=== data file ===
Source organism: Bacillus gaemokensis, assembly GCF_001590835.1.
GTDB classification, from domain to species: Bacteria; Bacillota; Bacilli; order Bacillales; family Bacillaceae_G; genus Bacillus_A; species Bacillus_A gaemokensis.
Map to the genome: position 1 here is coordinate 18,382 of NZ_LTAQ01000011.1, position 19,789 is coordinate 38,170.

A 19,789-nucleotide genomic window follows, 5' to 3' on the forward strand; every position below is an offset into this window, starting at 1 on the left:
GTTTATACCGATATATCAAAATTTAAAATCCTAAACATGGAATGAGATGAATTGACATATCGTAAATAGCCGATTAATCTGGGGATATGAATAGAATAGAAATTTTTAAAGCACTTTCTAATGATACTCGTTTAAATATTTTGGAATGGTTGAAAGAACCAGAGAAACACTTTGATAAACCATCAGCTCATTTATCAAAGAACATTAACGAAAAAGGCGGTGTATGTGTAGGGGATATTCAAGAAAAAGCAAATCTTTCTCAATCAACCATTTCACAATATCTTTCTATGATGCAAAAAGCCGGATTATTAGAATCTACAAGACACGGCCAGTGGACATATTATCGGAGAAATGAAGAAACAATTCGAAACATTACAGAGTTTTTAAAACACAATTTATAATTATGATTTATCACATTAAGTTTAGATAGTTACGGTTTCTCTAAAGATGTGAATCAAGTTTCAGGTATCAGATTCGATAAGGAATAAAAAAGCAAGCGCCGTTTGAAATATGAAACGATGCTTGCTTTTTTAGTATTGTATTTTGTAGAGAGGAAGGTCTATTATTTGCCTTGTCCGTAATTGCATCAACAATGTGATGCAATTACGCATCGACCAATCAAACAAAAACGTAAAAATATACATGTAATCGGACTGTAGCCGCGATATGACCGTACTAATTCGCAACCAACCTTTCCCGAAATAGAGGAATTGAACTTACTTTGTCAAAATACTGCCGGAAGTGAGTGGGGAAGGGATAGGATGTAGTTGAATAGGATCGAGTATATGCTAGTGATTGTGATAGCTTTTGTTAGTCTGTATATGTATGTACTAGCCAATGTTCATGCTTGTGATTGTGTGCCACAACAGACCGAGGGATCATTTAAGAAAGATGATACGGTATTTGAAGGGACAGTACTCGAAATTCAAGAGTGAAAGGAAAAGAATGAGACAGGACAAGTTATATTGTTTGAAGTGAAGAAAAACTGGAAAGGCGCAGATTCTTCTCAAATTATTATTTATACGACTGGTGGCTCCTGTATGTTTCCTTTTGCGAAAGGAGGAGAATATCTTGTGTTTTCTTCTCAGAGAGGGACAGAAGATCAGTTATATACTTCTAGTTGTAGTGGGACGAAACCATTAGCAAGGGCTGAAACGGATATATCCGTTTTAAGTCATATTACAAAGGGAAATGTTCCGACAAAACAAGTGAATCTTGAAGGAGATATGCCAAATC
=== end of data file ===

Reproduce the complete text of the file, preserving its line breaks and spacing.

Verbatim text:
Source organism: Bacillus gaemokensis, assembly GCF_001590835.1.
GTDB classification, from domain to species: Bacteria; Bacillota; Bacilli; order Bacillales; family Bacillaceae_G; genus Bacillus_A; species Bacillus_A gaemokensis.
Map to the genome: position 1 here is coordinate 18,382 of NZ_LTAQ01000011.1, position 19,789 is coordinate 38,170.

A 19,789-nucleotide genomic window follows, 5' to 3' on the forward strand; every position below is an offset into this window, starting at 1 on the left:
GTTTATACCGATATATCAAAATTTAAAATCCTAAACATGGAATGAGATGAATTGACATATCGTAAATAGCCGATTAATCTGGGGATATGAATAGAATAGAAATTTTTAAAGCACTTTCTAATGATACTCGTTTAAATATTTTGGAATGGTTGAAAGAACCAGAGAAACACTTTGATAAACCATCAGCTCATTTATCAAAGAACATTAACGAAAAAGGCGGTGTATGTGTAGGGGATATTCAAGAAAAAGCAAATCTTTCTCAATCAACCATTTCACAATATCTTTCTATGATGCAAAAAGCCGGATTATTAGAATCTACAAGACACGGCCAGTGGACATATTATCGGAGAAATGAAGAAACAATTCGAAACATTACAGAGTTTTTAAAACACAATTTATAATTATGATTTATCACATTAAGTTTAGATAGTTACGGTTTCTCTAAAGATGTGAATCAAGTTTCAGGTATCAGATTCGATAAGGAATAAAAAAGCAAGCGCCGTTTGAAATATGAAACGATGCTTGCTTTTTTAGTATTGTATTTTGTAGAGAGGAAGGTCTATTATTTGCCTTGTCCGTAATTGCATCAACAATGTGATGCAATTACGCATCGACCAATCAAACAAAAACGTAAAAATATACATGTAATCGGACTGTAGCCGCGATATGACCGTACTAATTCGCAACCAACCTTTCCCGAAATAGAGGAATTGAACTTACTTTGTCAAAATACTGCCGGAAGTGAGTGGGGAAGGGATAGGATGTAGTTGAATAGGATCGAGTATATGCTAGTGATTGTGATAGCTTTTGTTAGTCTGTATATGTATGTACTAGCCAATGTTCATGCTTGTGATTGTGTGCCACAACAGACCGAGGGATCATTTAAGAAAGATGATACGGTATTTGAAGGGACAGTACTCGAAATTCAAGAGTGAAAGGAAAAGAATGAGACAGGACAAGTTATATTGTTTGAAGTGAAGAAAAACTGGAAAGGCGCAGATTCTTCTCAAATTATTATTTATACGACTGGTGGCTCCTGTATGTTTCCTTTTGCGAAAGGAGGAGAATATCTTGTGTTTTCTTCTCAGAGAGGGACAGAAGATCAGTTATATACTTCTAGTTGTAGTGGGACGAAACCATTAGCAAGGGCTGAAACGGATATATCCGTTTTAAGTCATATTACAAAGGGAAATGTTCCGACAAAACAAGTGAATCTTGAAGGAGATATGCCAAATC